A historically capitalist party, the PP believed in an economy based on free enterprise during apartheid (a policy belief that continues to this day), and this led it to miss vital connections to the working class of all races. Globalization and changes in mining technology and in labor participation caused great economic upheavals in the working class in the fifties and sixties, but rather than embracing the disaffected workers, the PP deepened its ties to wealthy white voters and businesses controlled by wealthy whites. The DA lost ground with working class voters by embracing neoliberal economic policies that workers viewed as being against their interests.
 
Though PP leaders such as Helen Suzman advocated for Nelson Mandela and other liberation leaders while they were imprisoned on Robben Island, and others would play roles in facilitating meetings between ANC and Afrikaner negotiators, they certainly were never at the center of opposition to the apartheid state. That role was played by the parties of liberation and spontaneous uprisings.
 
By separating itself from the streets and the real heart of the opposition to apartheid, the Democratic Party missed out on the real energy of opposition to the system. Democratic leadership in the United States needs to understand that it can get with the energy of the streets or find itself in the same shameful historical waste bin. U.S. Democrats—while they don’t face the same stark choice—have been slow to respond to the energy of protest, and the party elites have a very hard time embracing the energy of the opposition that is bubbling from the grassroots. And even as Trump has discovered the public relations benefits of military action, many Democratic leaders praised his airstrikes in Syria without consideration of the broader danger of a Trump administration ready to engage militarily.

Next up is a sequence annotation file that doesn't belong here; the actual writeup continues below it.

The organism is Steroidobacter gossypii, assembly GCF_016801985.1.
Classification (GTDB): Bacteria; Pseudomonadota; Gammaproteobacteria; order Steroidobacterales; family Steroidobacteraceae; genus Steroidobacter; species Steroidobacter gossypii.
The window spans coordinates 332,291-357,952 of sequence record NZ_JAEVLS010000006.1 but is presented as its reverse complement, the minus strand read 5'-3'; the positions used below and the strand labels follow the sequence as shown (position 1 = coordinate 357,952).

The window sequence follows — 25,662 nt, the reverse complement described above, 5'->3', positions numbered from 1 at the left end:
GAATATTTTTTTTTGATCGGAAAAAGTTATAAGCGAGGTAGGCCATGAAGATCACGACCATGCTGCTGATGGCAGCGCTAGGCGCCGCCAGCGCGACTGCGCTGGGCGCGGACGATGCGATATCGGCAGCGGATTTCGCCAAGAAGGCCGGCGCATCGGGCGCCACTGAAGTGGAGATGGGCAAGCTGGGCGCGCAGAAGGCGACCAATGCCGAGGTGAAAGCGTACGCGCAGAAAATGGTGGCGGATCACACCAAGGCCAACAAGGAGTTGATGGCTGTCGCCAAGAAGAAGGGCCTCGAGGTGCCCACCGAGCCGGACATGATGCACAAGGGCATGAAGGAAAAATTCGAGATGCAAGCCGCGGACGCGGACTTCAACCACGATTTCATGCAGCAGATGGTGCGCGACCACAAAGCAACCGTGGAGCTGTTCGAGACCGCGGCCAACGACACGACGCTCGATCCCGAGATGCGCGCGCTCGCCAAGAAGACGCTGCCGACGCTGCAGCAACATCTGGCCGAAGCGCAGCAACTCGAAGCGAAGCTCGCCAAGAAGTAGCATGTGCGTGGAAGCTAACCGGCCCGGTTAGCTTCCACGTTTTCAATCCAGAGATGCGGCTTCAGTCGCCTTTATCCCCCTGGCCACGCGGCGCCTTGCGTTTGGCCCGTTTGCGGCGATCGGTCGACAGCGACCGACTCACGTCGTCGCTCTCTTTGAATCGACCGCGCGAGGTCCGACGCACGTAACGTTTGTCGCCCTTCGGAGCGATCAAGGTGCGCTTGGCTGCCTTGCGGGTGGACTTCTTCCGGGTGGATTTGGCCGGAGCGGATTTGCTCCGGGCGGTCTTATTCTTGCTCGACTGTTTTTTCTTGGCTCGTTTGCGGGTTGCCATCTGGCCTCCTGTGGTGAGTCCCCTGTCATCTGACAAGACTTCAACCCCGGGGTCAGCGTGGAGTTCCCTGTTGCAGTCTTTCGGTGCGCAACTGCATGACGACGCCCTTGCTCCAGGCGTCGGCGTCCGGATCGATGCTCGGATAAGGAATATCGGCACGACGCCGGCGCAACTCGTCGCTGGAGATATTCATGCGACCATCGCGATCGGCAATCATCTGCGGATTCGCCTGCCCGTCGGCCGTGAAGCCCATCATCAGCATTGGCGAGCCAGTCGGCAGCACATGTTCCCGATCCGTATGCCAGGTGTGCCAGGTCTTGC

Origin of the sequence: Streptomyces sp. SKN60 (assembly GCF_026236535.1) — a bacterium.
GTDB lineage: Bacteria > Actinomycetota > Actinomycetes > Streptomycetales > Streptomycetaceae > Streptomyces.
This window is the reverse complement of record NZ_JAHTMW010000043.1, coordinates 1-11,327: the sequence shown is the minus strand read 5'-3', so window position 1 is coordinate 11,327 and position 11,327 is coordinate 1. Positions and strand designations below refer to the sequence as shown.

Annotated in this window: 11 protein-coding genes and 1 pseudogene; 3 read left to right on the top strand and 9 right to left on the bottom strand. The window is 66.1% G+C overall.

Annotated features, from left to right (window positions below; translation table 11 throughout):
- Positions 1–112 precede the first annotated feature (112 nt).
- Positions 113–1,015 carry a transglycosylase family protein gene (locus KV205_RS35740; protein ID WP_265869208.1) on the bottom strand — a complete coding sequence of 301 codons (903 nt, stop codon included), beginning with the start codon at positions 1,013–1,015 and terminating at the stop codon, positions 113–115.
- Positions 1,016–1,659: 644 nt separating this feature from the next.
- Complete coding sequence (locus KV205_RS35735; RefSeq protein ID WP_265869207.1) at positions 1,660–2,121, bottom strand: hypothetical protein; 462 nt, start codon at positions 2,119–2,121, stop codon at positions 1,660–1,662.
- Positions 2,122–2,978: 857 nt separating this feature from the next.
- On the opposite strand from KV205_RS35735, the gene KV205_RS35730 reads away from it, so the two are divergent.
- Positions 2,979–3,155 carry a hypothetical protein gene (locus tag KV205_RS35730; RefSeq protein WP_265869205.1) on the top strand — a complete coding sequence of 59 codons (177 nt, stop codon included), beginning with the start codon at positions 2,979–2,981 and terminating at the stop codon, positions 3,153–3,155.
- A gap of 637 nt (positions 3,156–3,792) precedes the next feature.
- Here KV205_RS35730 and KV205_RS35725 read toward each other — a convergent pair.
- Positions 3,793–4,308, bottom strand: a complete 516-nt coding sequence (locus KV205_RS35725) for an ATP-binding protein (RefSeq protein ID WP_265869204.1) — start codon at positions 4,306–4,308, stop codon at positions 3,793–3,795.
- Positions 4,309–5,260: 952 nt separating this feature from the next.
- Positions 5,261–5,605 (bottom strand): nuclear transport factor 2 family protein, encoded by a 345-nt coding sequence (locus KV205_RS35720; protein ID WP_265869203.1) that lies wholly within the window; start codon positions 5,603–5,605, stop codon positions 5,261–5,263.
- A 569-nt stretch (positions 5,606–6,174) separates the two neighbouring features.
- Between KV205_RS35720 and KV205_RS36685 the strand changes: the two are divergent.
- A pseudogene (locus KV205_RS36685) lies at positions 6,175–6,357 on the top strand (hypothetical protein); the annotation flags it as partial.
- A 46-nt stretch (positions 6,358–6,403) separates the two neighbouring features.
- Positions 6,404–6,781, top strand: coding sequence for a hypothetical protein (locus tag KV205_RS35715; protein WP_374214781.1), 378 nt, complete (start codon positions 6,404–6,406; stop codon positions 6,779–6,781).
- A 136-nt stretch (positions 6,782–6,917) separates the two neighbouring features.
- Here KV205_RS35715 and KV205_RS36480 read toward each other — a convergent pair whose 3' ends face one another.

The lesson from the failures of the official opposition in South Africa is that institutional centrism can never effectively beat back the far right. 

The party that was unable to defeat a monumentally unpopular candidate, or to keep Congress out of the hands of vicious ideologues, has remained fuzzy and divided so far in opposition. Notwithstanding a few notable exceptions of political leadership from Bernie Sanders, Elizabeth Warren, and Sheldon Whitehouse, we have a shell of a Democratic Party. The radical projects of our own white-nationalist administration and of a Congress committed to ruthlessly mugging the poor, the environment, and all else that stands in the way of upward financial redistribution have met little institutional resistance.
 
That’s because the Democrats are an institutionally respectful, market-oriented, centrist party that includes some representations of the American left. The lesson from the failures of the official opposition in South Africa is that institutional centrism can never effectively beat back the far right. Even if Democrats win in four years because of Republican overreach and pathologies, we will still be playing on the ground that Republicans and Trump have marked out for us.
 
One of America’s anti-apartheid icons, Dr. King, captured something like our moment in his “Letter from Birmingham Jail,” when he wrote, “We are moving toward the exit of the twentieth century with a religious community largely adjusted to the status quo, standing as a tail-light behind other community agencies rather than a headlight leading men to higher levels of justice.” This is no time to prefer a negative peace.

Michael Brooks is a the co-host of the daily, award-winning political talk program The Majority Report, the co-host of 2 Dope Boys & a Podcast, and a communications strategist.

David Slavick is a community building consultant and Director of Strategic Operations at 3TEC a nonprofit bringing the voice to American consumers to policy decisions in transportation, energy, and connectivity.